• [0028]
    In accordance with the embodiment illustrated in FIG. 1, the inventory information received by the microcontroller 150 contains inventory information from the device memories 151, 152, 153, and 154, which includes information about the type, make and model of the device in addition to the unique identifier associated with the device. Thus, from the inventory information received by the microcontroller 150 configured in accordance with an embodiment illustrated in FIG. 1, a system administrator can determine that the four devices 110, 120, 130 and 140 are all aggregated in one rack.
  • [0029]
    In accordance with the embodiment illustrated in FIG. 2, the inventory information received by the microcontroller 150 contains information from the device memories 151, 152, 153, and 154 and the rack memory 155. As mentioned above, each one of the device memories 151, 152, 153, and 154 contains information about the device in addition to the unique identifier associated with the device. The rack memory 155, on the other hand, contains information about the rack 100, such as, the width, height, and manufacturer of the rack 100 in addition to the unique identifier associated with the rack 100. From the inventory information received by the microcontroller 150 configured in accordance with an embodiment illustrated in FIG. 2, a system administrator can determine that all four devices 110, 120, 130 and 140 are all aggregated or associated in one rack, i.e., the rack 100. One difference between the embodiment illustrated in FIG. 1 and the embodiment illustrated in FIG. 2 is that the inventory information received by the microcontroller 150 configured in accordance with the FIG. 2 embodiment contains information about the particular rack on which the devices are mounted. In this manner, the devices mounted in the rack 100 are associated with that rack 100.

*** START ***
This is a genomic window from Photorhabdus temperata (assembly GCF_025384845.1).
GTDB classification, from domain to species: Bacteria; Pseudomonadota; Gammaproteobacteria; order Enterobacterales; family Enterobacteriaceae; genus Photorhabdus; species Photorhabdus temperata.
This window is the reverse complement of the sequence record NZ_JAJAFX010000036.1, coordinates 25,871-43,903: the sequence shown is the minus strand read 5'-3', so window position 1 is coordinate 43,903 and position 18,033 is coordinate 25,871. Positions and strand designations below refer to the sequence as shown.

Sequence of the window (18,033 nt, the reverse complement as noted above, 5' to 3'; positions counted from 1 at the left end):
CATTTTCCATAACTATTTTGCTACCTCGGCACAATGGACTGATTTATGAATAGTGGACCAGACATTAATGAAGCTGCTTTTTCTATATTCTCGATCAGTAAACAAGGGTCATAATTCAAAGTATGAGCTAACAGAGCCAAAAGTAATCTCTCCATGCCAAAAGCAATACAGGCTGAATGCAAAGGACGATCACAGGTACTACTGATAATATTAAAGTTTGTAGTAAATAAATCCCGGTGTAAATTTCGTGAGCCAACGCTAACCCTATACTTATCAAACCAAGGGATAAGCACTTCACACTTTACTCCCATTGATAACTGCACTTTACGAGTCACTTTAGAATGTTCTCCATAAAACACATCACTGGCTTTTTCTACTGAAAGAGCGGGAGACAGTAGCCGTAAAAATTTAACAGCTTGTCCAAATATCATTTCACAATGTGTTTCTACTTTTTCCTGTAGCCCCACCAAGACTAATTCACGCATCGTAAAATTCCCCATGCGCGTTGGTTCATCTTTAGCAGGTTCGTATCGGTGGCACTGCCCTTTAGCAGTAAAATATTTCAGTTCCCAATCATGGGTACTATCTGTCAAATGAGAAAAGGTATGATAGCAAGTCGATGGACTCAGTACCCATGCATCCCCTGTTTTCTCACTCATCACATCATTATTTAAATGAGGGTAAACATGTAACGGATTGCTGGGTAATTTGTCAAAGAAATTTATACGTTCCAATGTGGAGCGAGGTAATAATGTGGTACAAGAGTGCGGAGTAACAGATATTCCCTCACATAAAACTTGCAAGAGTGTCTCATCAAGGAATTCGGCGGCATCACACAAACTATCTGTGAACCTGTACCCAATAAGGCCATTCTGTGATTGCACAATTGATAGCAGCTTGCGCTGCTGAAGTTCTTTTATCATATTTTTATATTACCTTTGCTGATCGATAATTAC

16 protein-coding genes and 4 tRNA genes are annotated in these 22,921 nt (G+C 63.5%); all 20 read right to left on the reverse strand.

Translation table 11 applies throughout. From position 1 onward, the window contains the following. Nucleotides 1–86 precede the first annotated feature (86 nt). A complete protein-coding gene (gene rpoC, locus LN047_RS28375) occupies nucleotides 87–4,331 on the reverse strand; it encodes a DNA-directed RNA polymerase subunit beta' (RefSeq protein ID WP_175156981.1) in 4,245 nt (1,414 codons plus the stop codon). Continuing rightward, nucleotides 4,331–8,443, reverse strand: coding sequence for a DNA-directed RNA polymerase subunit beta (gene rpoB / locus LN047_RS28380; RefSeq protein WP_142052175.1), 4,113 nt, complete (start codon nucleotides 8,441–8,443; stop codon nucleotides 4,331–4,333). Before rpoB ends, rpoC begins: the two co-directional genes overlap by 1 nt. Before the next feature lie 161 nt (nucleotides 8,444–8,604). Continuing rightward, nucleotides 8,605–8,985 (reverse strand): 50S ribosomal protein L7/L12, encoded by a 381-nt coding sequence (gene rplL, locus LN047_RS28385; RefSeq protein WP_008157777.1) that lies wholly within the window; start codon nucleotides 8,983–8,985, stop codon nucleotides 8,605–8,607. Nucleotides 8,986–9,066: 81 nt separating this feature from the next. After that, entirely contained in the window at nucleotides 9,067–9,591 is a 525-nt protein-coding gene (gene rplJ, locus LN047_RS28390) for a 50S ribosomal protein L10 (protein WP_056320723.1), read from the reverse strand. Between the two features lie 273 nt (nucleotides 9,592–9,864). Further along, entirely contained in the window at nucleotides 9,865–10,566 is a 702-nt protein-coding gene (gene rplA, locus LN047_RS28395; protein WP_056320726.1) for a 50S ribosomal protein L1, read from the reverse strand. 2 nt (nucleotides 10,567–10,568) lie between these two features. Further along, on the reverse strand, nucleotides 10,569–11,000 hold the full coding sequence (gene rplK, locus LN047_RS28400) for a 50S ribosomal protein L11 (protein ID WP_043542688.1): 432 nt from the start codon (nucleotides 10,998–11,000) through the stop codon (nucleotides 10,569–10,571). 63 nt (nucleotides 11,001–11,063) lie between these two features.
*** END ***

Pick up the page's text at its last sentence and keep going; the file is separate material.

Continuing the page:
• [0030]